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Thursday, 10 June 2010

Free review copies of JUBILEE redux

I still have some review copies left for anyone who'd like to have one and pen a quick review for Amazon and/or Goodreads (or anywhere else that you might think of).

Email me on grhelizATgmail.com.

Tuesday, 8 June 2010

Thursday, 3 June 2010

Jubilee and Good Housekeeping

Jubilee a Good Housekeeping favourite

Jubilee is a Good Housekeeping favourite read for July 2010.

Review copies of JUBILEE


Jubilee seems to be here, a little ahead of schedule.

If you're a reasonably fast reader and could write a review for Amazon or Good Reads (Goodreads?) you might like a free review copy. If so, email me at grhelizATgmail. com.

Deborah Swift The Lady's Slipper

The Lady's Slipper by Deborah Swift

Deborah Swift and I are book twins, in that we each have a novel officially published on 4 June. To celebrate this link we are hosting an interview with one another on our blogs. Here's Deborah talking about her debut novel and how she went about creating it.

1

1660. The King is back, but memories of the Civil War still rankle. Artist Alice Ibbetson has become captivated by the rare Lady’s Slipper orchid, determined to capture it for posterity, even if it means stealing it from recently converted Quaker, Richard Wheeler. Fired by his newfound faith, the former soldier Wheeler feels bound to track down the missing orchid.

Geoffrey Fisk, Alice’s patron and a former comrade-in-arms of Wheeler, sees the valuable plant as a way to repair his ailing fortunes and cure his own agonizing illness.

When Alice is implicated in a brutal murder, she is imprisoned along with the suspected anti-royalist Wheeler. As Fisk’s sanity grows ever more precarious, and Wheeler and Alice plot their escape, a storm begins to brew, from which no party will escape unscathed.



Tell me a little bit about the process of writing The Lady's Slipper.
I guess I was a bit naive when I started The Lady's Slipper. I loved writing it, and thought I'd be able to lick the first draft into shape quite quickly, but the actual redrafting and editing phase took a long time after the initial draft. The actual crafting process came much more to the fore.I valued the editorial advice a lot. I think self-publishers miss out on that ability to dialogue with an editor. Also I guess I'm a bit of a perfectionist, and probably I could have gone on forever reworking and playing with it. The characters always have so much more to reveal than you bargain for! They grow under my scrutiny.

Every writer thinks their work is unique. What sort of a writing style do you think you have and what is the book you most wish you had written?
It is difficult for me to imagine myself next to other published writers as it is all so new, and I admire other writers so much. And I have yet to see The Lady's Slipper in a bookshop! But books I have wished I had written about the period of my novel are Restorationby Rose Tremain, and Year of Wonders by Geraldine Brooks. Both are darker books than mine is,and both give a masterful evocation of the seventeenth century.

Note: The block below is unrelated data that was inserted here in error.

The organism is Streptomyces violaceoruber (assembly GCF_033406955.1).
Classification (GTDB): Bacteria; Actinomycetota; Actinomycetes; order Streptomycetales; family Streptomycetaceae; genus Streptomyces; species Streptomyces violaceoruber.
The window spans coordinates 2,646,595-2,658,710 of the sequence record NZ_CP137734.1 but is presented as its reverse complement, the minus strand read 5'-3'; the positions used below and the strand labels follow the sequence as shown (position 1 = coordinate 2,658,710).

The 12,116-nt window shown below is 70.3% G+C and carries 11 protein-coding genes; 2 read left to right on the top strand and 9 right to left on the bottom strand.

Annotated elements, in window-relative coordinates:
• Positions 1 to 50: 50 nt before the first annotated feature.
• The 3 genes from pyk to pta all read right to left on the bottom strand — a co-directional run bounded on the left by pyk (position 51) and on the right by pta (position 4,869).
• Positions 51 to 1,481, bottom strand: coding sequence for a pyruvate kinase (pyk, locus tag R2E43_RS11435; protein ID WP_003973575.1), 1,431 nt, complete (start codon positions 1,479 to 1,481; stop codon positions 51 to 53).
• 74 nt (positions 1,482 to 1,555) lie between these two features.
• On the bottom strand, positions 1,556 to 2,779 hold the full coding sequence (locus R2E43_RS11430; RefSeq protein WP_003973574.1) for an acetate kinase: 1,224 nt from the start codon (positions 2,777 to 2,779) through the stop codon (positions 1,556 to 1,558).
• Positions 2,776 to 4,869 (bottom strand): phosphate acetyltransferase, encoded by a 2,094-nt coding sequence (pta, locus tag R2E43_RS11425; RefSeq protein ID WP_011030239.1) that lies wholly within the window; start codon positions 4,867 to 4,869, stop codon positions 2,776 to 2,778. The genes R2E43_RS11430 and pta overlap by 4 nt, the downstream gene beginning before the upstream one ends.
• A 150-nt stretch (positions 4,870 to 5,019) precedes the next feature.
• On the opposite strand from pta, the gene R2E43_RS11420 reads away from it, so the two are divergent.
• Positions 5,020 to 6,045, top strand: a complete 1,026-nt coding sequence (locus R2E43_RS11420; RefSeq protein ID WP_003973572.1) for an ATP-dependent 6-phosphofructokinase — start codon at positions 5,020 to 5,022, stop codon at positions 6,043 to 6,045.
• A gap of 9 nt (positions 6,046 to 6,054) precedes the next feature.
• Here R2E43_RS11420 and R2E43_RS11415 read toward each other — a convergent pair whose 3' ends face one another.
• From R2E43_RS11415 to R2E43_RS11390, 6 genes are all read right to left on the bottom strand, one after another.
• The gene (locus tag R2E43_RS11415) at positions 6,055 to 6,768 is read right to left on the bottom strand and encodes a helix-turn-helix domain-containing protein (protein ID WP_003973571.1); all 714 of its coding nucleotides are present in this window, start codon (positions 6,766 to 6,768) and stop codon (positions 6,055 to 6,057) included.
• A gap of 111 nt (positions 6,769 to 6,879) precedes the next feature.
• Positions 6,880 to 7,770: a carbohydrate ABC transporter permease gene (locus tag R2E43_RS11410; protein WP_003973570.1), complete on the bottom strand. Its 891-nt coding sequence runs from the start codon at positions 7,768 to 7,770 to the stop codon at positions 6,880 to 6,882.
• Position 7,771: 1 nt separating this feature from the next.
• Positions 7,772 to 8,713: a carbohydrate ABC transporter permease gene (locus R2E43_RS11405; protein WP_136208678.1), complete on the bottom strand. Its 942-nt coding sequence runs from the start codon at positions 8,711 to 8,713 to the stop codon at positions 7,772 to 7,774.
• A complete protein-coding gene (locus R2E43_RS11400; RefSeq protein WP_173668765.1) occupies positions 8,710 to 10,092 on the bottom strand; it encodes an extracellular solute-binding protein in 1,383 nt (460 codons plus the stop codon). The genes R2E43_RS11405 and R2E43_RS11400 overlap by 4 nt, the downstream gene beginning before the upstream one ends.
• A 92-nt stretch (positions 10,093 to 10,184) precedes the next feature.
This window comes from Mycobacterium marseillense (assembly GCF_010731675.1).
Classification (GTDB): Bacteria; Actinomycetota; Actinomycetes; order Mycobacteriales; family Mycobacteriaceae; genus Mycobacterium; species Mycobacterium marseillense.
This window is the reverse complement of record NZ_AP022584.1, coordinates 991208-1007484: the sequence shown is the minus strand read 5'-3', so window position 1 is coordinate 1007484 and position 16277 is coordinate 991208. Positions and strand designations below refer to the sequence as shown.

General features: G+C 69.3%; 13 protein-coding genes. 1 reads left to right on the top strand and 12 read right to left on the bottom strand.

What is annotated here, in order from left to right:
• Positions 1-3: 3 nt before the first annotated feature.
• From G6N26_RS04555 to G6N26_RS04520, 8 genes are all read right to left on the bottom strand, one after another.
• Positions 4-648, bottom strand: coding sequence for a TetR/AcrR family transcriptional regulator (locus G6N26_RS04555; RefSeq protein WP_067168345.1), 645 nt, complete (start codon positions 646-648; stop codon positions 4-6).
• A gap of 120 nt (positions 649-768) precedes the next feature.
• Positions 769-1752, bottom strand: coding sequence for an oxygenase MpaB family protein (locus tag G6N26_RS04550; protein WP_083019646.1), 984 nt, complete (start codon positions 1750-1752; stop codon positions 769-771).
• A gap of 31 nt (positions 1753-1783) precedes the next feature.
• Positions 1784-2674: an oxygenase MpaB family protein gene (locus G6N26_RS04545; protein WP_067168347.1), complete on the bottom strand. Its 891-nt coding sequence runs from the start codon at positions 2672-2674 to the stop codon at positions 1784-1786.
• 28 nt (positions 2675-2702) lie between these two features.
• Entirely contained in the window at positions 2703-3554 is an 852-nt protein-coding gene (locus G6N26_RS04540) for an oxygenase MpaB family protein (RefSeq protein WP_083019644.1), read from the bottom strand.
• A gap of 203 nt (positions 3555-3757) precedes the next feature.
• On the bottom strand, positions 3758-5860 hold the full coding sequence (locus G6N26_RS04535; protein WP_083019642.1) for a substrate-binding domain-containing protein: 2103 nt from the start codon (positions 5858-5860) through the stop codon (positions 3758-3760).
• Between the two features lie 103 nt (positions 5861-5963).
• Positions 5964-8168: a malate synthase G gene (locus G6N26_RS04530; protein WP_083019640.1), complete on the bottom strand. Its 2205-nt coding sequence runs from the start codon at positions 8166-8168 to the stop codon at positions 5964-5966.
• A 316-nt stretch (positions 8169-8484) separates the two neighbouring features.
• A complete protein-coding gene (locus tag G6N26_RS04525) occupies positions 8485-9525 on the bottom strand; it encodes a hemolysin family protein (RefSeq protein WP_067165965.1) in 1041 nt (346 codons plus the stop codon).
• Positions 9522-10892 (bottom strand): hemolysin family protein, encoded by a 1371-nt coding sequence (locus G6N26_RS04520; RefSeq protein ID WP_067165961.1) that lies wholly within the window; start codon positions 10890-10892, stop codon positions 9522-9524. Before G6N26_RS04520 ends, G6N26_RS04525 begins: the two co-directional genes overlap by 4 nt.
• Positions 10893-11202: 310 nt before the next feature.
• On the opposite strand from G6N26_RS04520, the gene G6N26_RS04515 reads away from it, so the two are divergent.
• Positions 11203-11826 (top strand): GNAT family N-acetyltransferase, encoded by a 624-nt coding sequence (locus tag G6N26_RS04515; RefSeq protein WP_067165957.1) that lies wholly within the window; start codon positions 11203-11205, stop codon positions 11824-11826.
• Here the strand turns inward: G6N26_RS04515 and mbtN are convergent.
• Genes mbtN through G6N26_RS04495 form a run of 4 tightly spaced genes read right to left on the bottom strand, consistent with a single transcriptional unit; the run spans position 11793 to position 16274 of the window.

What is it about this particular period that draws you to it? When is your next novel or work-in-progress set?
I think it is just that it was a time of settling after the upheaval of the English Civil War, aptly called "the days of shaking" and the subsequent Puritan repression. Everything had been thrown up in the air - the monarchy, religion, english justice. And the country was still waiting to see what might come of it all. Everyone was vulnerable to the rapidly changing environment, but new found freedom from Puritan rule made people a little wilder than they might otherwise have been. Allegiances shifted from day to day. It was also a time of great social and scientific experiment.
I am working on another book linked to the first through one of the characters. It is set in Restoration London. It is taking longer than the first to write because of the research. London life is extremely well-documented, and I don't want to make any glaring errors.Sometimes I curse Pepys!

What inspires you to write? Is it an idea, a character, a theme, or something else?
I like roots in something specific - an object for example, or in the case of The Lady's Slipper, a flower. (Oh dear, just noticed the unwitting pun, all this orchid mania is obviously getting to me.)Then I let ideas gather around that. It builds up in layers. I am a great fan of the spider diagram type of arrangement, and also quite fluid and scruffy notebooks. And real history. One of the seventeenth century houses I visited was lost on a bet in a game of cards, and then won back. The Ace of Spades (the winning card) is carved on everything, even the chimney pots. You couldn't make that up, so it makes an appearance in the next book. But once I get going, its the characters themselves and their situation that inspire me, they demand a journey and an ending.

Thank you, Deborah!

Jubilee in the blogsphere and over the airwaves

Jubilee in the blogsphere and over the airwaves

A link to my interview with Deborah Swift (see below) on her blog, and to the Mostly Books blog. Mostly Books' Mark Thornton discussed Jubilee on BBC Radio Oxford last week.